Most commuter trains are several years away from implementing Positive Train Control system to prevent derailment. With Americans taking 490 million commuter rail trips last year, the stakes are high.
In Nairobi, people don't like getting into cabs driven by strangers. They prefer to call drivers they know or who their friends recommend. A new app assigns drivers a trust score based on social ties.
Hospitals in some states have begun tracking the names of patients who show up repeatedly seeking opioids. Denying these patients pills saves hospitals money, but some doctors question the ethics.
Before awarding compensation, the court wants a "preponderance of evidence" that a vaccine caused the injury. Some years the nearly $4 billion fund earns more interest than it pays out in claims.
Pinterest will launch an in-app "buy" button, and Instagram will soon target ads using demographic data from Facebook.
A group pushing Elizabeth Warren to run for president moves on and "declares victory" in advancing her positions. But Warren is already on to new fights.
A new study sheds light on a longstanding ecological question: How do so many species like impalas and elephants co-exist when they're all feeding on the same limited foods?
State lawmakers passed dozens of bills to restrict abortion this session. One trend: making women wait ever longer, up to 72 hours in some states, before having the procedure.
The spread of the Middle East respiratory syndrome, or MERS, virus has sent sales of surgical masks soaring. Do they really help?
Scott County's needle exchange program is part of a response to the largest HIV outbreak in Indiana history. After a slow start in April, the needle exchange is drawing users and community support.
From recipes for apple pie without apples to advice on how to treat servants, the era's cookbooks hint at the turbulence outside the kitchen window. Indeed, food helped decide the war's outcome.
People always say they want change in elections, but who represents that change? A new poll sheds some light on who does — and who does not.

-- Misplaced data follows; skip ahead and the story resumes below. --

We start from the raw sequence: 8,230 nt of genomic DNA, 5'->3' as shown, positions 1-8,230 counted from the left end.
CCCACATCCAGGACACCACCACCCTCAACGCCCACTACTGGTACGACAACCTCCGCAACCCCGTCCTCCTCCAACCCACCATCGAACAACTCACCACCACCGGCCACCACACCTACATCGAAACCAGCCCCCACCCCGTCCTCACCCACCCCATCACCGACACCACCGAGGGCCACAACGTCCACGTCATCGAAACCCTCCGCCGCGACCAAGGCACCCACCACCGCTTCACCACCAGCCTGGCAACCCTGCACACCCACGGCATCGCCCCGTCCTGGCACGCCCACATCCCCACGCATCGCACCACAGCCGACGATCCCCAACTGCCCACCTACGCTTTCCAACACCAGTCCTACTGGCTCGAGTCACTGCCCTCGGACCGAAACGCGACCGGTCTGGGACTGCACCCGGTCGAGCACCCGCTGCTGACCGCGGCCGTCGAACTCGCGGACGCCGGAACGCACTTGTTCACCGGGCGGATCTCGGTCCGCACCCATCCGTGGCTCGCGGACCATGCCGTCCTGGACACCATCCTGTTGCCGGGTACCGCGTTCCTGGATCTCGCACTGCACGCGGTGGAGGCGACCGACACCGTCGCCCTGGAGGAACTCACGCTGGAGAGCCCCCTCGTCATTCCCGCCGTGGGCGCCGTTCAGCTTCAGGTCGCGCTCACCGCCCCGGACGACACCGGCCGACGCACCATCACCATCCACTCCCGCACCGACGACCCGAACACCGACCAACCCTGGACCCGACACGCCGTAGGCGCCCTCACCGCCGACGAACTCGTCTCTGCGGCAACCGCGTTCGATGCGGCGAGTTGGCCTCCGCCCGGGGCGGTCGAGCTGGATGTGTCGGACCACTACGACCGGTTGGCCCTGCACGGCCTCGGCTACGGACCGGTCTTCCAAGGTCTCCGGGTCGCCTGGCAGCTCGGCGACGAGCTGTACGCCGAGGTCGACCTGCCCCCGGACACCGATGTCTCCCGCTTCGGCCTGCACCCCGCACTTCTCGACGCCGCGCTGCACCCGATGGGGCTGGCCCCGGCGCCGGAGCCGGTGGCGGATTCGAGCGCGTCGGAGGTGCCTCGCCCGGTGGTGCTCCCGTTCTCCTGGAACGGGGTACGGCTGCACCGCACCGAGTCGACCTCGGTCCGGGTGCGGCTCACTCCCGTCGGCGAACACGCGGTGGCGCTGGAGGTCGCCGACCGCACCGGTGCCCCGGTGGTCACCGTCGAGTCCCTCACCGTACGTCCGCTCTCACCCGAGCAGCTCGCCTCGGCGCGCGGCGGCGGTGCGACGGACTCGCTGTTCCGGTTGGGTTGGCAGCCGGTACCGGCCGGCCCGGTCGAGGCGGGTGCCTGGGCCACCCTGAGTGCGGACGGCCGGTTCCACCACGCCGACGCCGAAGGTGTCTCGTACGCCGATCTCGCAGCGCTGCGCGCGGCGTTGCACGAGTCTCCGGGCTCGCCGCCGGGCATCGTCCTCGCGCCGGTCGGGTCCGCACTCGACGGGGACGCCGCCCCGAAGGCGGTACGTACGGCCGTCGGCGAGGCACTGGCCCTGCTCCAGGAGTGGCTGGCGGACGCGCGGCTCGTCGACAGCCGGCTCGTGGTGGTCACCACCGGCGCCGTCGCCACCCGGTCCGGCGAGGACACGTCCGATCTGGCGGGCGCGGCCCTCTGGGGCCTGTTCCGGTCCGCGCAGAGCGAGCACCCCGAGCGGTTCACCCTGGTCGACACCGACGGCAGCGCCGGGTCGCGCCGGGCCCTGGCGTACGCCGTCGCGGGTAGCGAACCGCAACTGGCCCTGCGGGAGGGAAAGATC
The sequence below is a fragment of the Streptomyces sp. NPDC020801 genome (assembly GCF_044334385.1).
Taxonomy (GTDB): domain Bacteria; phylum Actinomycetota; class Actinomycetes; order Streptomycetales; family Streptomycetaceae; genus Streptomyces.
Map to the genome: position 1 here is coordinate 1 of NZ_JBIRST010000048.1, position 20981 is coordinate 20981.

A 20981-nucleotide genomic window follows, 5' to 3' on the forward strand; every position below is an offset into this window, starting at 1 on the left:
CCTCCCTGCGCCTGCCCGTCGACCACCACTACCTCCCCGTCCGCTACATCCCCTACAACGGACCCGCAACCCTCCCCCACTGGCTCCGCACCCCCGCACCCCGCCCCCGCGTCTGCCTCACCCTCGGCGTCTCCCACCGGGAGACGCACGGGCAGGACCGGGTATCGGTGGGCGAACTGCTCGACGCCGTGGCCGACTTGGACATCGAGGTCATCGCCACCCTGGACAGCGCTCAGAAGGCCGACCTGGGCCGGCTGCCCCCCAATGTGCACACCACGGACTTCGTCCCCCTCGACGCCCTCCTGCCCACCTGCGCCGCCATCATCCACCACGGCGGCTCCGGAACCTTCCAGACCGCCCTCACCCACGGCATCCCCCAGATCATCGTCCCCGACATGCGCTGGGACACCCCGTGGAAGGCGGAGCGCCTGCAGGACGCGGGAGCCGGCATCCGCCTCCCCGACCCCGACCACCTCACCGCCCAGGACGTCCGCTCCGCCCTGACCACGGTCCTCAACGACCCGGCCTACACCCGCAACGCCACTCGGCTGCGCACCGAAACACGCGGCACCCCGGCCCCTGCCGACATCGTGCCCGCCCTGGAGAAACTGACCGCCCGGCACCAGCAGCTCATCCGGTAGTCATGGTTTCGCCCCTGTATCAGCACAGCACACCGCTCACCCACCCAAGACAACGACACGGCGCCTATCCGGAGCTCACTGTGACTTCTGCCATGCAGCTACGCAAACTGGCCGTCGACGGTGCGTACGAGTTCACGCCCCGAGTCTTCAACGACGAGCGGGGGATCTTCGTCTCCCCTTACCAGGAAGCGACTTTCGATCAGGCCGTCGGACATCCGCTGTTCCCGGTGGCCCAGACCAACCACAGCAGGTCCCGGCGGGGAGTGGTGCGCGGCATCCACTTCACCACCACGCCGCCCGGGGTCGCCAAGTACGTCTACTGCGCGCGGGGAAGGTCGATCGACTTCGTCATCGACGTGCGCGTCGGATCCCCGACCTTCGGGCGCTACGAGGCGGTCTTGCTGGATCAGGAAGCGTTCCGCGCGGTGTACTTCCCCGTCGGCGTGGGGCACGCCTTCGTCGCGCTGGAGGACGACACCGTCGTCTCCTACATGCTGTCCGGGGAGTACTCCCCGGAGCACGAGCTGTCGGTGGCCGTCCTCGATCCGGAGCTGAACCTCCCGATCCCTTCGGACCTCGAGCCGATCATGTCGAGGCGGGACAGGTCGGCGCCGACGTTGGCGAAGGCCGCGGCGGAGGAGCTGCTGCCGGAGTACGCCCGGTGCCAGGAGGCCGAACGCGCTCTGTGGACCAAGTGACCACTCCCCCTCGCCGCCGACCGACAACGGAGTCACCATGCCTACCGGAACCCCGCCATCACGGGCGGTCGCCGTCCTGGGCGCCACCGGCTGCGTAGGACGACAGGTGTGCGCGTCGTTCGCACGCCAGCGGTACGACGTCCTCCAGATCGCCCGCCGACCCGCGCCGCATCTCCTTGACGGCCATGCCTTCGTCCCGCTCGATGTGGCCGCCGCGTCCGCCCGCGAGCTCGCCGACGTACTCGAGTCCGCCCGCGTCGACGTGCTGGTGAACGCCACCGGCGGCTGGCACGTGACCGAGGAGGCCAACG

The Senate has approved the USA Freedom Act, which will alter the way U.S. agencies conduct surveillance and gather data. A final vote on the bill came late Tuesday afternoon.
It's been nearly 30 years since Congress established a special court to help keep good vaccines on the market and fairly compensate the rare person who has a severe reaction. Who wins these cases?
IRS Commissioner John Koskinen was called before a Senate panel to answer questions about a data breach revealed last month involving the accounts of 104,000 taxpayers.
The four families testify before a House committee and urge the U.S. to step up efforts. The renewed focus comes as Iran and world powers try to work out a nuclear deal ahead of a June 30 deadline.
The homeless students now meet in tents. On day 2 of classes, they paid tribute to their country's 8,500 earthquake-related deaths.
Nearly two years after his information about U.S. spying caused an international uproar, former NSA contract worker Edward Snowden speaks to an audience in London Tuesday, via live video feed.
Politicians in Washington currently have an actual hawk in their neighborhood.
Just days after he won an election to a fifth term, Blatter said the interests of FIFA are "very dear to me and this is why I have taken this decision."